I'm supposed to write a blog post each day in September because I signed up for NaBloPoMo or "National Blog Posting Month" which, according to BlogHer, is being held this September. Which, if you haven't yet noticed is RIGHT NOW!
Yes, it is September 1, 2013 and tomorrow is Labor day and the day after that we all go back to school. Cue crying.
BUT, we did go camping this weekend. And it was fun - even though the plumbing broke in the camper so we didn't have water, and we forgot things like hot cocoa and butter. But we did get to hang out in the sun and kayak and play games and just hang out in our little camper with no name. Our camper needs a name.
Anyway, while camping, my phone didn't have service. I didn't take my computer on purpose - I didn't figure I'd have time to post pictures and I didn't really care if I checked my Facebook - after all, we were only gone two days! But out of habit, I kept checking my phone, and not surprisingly, each and every time I didn't have service. Duh. However, the kids did have service and spent an inordinate amount of time texting. I wonder what would happen if we REALLY went off the grid. For, like, TWO WHOLE DAYS?? Omg. We might have to.....talk and stuff.
But seriously........unlimited access to the internet and other people is not always a good thing. Tonight on Facebook, one mom posted about her concerns for her son using his smart phone at night and implementing some rules now that school is starting.
I gave her some of our "tips" which included a rule instituted last year that everyone had to "turn in their technology" at 10 p.m. which meant putting phones, computers, iPads, iPods, etc. in the family room on the chargers each night. No more taking the phone to bed, no more excuses that they needed it for their alarm or to listen to music to fall asleep. I made them purchase (if they didn't already have them) their own alarm clocks. And it seemed to work pretty well. Everyone got more sleep and pretty soon they were actually tired before 10 p.m. and would voluntarily turn in their technology and head up to bed. There were some protests at first, but everyone got used to it.
However. If a kid really wants access to the internet, they're going to get it. I didn't monitor them after I went to bed, so who knows if they snuck downstairs to retrieve their phones? Certainly there were consequences for violating the rules - up to and including losing their precious phone, iPad, iPod or whatever. And even if they did slumber through the night without the benefit of a glowing screen, what about the other 16 plus hours a day they DID have access to it?
Of course they couldn't text at school. But they still did sometimes. And after school, the phones were turned back on, and once home, the internet was streaming into our home non-stop until 10 p.m. Sometimes I had to ask them to put the phone on the counter and finish their homework so they would not be distracted by a buzzing text every thirty seconds. You could tell the nature of the text by the way they responded - rapid-fire texting was a sign of an argument with a friend.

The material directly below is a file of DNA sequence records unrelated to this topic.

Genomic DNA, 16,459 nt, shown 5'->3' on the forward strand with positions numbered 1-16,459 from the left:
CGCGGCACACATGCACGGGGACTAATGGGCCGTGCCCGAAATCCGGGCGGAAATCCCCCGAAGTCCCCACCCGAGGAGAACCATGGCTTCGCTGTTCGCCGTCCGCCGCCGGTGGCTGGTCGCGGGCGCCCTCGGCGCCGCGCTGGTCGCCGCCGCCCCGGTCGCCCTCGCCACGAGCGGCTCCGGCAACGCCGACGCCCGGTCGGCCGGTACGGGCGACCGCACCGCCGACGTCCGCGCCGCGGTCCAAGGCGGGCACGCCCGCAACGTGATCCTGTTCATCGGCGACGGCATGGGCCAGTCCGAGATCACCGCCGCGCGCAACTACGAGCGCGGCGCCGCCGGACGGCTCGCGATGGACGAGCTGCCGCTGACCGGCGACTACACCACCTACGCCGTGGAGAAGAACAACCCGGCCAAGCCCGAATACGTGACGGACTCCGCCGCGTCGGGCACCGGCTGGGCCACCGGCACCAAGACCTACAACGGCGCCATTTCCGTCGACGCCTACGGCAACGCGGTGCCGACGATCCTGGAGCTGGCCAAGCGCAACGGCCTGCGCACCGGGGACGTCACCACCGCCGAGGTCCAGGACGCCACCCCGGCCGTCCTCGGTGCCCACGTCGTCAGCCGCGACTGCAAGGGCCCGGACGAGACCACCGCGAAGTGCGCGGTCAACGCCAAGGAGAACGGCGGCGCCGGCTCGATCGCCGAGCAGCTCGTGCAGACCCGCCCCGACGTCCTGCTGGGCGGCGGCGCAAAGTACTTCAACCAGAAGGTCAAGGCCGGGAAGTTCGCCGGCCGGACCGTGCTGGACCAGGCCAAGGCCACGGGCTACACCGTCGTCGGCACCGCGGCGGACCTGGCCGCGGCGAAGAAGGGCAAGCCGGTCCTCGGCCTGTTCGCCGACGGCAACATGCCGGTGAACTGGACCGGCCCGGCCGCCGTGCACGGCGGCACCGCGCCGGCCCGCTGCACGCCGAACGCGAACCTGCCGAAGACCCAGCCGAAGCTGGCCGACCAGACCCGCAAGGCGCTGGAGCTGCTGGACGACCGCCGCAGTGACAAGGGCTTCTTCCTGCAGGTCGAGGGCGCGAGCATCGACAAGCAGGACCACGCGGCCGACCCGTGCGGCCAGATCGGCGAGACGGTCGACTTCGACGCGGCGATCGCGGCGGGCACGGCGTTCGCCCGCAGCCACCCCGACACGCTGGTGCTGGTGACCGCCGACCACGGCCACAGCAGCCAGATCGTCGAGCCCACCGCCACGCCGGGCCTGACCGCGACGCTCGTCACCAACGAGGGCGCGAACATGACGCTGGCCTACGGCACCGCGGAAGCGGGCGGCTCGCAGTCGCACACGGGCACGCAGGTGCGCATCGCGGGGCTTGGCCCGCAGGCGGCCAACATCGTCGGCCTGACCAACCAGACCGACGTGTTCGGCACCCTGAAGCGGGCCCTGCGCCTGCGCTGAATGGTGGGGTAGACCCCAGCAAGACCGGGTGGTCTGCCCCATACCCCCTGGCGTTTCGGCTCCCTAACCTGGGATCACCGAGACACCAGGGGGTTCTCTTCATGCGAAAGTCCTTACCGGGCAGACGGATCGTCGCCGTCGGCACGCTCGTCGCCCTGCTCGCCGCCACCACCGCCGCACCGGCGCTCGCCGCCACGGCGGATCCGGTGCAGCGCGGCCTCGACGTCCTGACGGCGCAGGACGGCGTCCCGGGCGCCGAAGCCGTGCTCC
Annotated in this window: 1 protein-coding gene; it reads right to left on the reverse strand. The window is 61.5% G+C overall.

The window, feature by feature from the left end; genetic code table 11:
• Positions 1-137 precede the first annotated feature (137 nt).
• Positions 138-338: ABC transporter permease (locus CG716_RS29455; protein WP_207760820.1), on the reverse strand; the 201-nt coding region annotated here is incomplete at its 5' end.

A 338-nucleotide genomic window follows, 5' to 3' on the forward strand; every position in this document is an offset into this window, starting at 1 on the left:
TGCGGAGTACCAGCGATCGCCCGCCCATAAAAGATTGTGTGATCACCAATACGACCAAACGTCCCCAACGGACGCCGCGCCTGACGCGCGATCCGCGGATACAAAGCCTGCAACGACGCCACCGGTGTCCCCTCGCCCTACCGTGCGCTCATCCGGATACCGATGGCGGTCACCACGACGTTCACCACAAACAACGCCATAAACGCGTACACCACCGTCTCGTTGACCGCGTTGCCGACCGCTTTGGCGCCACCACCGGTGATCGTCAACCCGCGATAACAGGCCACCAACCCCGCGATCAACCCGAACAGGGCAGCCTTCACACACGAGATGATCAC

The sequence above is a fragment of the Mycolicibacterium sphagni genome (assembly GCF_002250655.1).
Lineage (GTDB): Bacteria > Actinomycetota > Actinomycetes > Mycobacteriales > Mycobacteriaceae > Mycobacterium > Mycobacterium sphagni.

And forget about snooping in their phones after they were asleep - they are smart enough to make them password-protected. Sure, if I really wanted or needed access to their phones, I could demand them without warning or insist on knowing their passwords. But I gave them their privacy, trusting them to make good choices and use the internet and texting wisely.
Has it worked flawlessly? Not a chance. We've had serious technology issues. Addiction to social networking sites, online relationships that were kept a secret, cyberbullying, oversharing, accidentally sending the wrong text (I received "my mom is such a bitch" one day from my lovely daughter. I thanked her for sending me a text and she said "what text?" When I showed her, she looked like a deer in the headlights. I let that one go, because.....teenagers). We've spent hours educating our kids in the appropriate use of social networking, texting, email........but they've still made mistakes.
It's definitely not fail-proof or foolproof. From a parent's perspective, you do the best you can, warn your kids about the dangers, and hope they make good choices. But they won't. From a kid's perspective, you relish the freedom of the world at your hands and wonder why your parents don't think it's funny when you make them watch every single Vine you watch. They just don't get it.
I don't want to be the mom who governs her kids' technology with an iron hand. But I worry for their safety. They say "mom, I KNOW" but they don't know. They don't know that we all do stupid things and that one mistake can cost us dearly. Or how easy it is to think the relationships you foster over a keyboard are the same as the ones you nurture face-to-face. Or that you can be anyone you want to be from the other side of the screen. Technology is great, but it has its drawbacks.
And there's no escaping it. Although I didn't have service at the campground, my kids, with their 3G service, did. In fact, at most campgrounds, you can reserve a hook-up spot with WiFi. Soon, there won't BE a place with "bad service" and we'll be connected all the time. But not in a good way. Sometimes you just need to look up and out and across the lake and forget about what everyone else is doing. When I got home, I scrolled through my Facebook feed but realized it would take me forever to catch up over the last two days. And for what? To see what everyone had for dinner or what they did at the Fair? It was nice to be off the grid for a change. If only I could get my kids to do the same.